I also asked why the network has chosen to broadcast fiction instead of fact during Shark Week, and a spokesperson told me:

“Shark Week offers something for everyone. We examine the conservation, science and technology, as well the mysteries and questions that still surround these creatures.”

Discovery Canada fakes a shark sighting

Earlier this summer, the often-clever marketing for Shark Week also chose to mislead people. I’m not talking about the amusing, obviously fake promos with Snuffy the Seal (last year’s promo was followed up by a fun new promo this year), which are clever and don’t mislead. Instead, it was this:

It looks like iPhone video of a shark in Lake Ontario. It’s staged and fake.

A Discovery Canada press release eventually admitted in a completely unapologetic way that “that the widely-circulated video of a shark swimming in Lake Ontario is, in fact, not a real shark,” revealing in one sentence that “The video of the incredibly life-like prosthetic model shark is the first stage of a multi-level marketing campaign” and in the next sentence saying “Nissan is the presenting sponsor.”

A Discovery representative told me that Discovery Canada is independent of Discovery Networks US and Discovery Networks International, and sent this statement attributed to Discovery Canada’s president and general manager, Paul Lewis:

“Our intent was to stimulate discussion over whether sharks could survive in the Great Lakes — and we certainly did that. As soon as it became clear that the marketing campaign was raising concerns, we immediately pulled back the curtain and explained our intent. We did so several weeks in advance of the original plan because it was the responsible thing to do. There was no intent to deceive or we would have continued the campaign without comment.”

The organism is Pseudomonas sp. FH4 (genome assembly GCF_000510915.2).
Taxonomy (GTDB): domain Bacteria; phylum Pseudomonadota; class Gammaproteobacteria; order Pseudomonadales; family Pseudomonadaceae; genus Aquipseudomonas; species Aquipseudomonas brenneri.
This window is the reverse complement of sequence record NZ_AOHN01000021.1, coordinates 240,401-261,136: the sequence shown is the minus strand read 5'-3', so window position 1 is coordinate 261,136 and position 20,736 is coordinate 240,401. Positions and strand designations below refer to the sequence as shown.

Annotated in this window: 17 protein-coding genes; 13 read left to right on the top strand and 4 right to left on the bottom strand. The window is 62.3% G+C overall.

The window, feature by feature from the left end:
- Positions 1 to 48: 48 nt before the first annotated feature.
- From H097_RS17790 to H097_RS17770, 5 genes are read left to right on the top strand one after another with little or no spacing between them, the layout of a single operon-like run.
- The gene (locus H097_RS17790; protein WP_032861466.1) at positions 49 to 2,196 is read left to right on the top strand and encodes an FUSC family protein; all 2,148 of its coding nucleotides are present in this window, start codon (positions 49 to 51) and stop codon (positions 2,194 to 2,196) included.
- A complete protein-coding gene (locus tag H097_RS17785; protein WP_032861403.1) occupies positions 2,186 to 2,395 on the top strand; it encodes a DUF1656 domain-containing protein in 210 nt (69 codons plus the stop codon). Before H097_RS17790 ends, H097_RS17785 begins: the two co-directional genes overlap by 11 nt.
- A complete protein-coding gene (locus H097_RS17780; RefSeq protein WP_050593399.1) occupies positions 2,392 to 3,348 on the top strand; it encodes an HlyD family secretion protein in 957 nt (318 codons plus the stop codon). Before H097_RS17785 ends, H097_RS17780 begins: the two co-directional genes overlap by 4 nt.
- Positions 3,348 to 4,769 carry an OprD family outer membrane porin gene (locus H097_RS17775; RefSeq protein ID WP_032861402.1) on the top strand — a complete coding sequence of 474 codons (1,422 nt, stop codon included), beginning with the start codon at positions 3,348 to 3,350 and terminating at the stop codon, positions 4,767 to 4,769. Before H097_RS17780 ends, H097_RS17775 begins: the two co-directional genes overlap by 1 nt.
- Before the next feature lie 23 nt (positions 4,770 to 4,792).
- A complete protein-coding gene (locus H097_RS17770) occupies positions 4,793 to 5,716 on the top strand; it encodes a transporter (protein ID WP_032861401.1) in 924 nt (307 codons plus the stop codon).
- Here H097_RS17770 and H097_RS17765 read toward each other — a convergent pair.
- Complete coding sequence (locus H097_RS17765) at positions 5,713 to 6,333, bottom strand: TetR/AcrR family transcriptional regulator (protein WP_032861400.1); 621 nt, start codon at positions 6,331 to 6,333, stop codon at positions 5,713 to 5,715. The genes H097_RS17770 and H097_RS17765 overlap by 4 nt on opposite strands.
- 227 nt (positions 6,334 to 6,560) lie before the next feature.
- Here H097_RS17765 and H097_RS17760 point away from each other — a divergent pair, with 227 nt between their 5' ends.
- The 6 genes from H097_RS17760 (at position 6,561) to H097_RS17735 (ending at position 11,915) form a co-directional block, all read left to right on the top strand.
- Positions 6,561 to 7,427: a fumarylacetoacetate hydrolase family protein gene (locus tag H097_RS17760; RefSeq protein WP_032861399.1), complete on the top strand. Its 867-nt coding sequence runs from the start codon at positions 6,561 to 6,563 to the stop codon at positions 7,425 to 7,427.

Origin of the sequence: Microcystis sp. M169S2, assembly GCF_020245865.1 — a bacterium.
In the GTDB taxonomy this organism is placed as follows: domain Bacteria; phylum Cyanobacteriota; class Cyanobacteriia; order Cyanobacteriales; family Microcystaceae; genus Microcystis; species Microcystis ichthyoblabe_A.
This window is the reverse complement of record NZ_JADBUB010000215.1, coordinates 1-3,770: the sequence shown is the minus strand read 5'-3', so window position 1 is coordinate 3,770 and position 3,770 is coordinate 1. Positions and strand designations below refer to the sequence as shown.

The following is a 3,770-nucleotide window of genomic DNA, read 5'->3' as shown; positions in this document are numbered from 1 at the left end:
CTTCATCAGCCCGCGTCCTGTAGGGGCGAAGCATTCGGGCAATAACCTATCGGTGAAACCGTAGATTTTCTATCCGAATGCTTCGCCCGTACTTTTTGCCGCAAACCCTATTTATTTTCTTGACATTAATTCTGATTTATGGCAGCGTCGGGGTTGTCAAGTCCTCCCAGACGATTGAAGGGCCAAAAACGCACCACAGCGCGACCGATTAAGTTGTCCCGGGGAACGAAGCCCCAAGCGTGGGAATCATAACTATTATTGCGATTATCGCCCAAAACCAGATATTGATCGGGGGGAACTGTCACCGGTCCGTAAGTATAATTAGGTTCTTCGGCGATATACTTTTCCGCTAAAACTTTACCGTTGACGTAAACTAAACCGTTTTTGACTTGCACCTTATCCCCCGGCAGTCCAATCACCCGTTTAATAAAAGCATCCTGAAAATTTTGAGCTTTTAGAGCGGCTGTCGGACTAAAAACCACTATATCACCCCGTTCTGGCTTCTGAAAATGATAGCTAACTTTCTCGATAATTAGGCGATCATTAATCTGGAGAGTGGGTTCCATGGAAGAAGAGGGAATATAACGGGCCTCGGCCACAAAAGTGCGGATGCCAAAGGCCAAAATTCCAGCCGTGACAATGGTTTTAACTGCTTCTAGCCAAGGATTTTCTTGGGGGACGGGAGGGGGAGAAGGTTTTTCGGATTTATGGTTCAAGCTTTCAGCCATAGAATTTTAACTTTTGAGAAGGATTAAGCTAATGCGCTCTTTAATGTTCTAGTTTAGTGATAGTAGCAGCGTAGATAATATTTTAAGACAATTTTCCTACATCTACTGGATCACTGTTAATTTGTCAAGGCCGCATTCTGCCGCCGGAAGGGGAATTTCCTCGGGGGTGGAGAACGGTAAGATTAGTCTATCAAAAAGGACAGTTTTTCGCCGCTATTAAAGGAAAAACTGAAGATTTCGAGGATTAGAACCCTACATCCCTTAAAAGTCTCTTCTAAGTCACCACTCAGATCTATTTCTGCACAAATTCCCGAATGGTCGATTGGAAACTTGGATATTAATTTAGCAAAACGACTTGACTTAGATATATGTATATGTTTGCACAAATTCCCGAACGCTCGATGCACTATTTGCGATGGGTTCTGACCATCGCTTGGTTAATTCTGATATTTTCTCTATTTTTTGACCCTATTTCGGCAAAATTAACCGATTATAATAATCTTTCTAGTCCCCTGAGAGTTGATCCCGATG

Although this came from a separate company, and though it’s good that they admitted what they’d done, it still hurt the Discovery Channel’s brand in the same way that the megalodon lie did last year.

An ethicist and philosophy professor, Janet Stemwedel, told Discover magazine that “this video was posted with the intent to deceive. Discovery willfully deceived members of the public–members of its intended and actual audience–which is really hard to reconcile with its claim to be the #1 non-fiction media company. The lie itself, released into the world, damages trust.”

In her must-read story, Discover’s Christie Wilcox writes that this video “directly harmed the Lake Ontario community” and “their constant campaign of fraud is damaging to shark science and conservation.” Some experts who talked to the magazine said they wouldn’t work with the channel in the future because of its behavior with this stunt and its decision to air fiction masquerading as fact.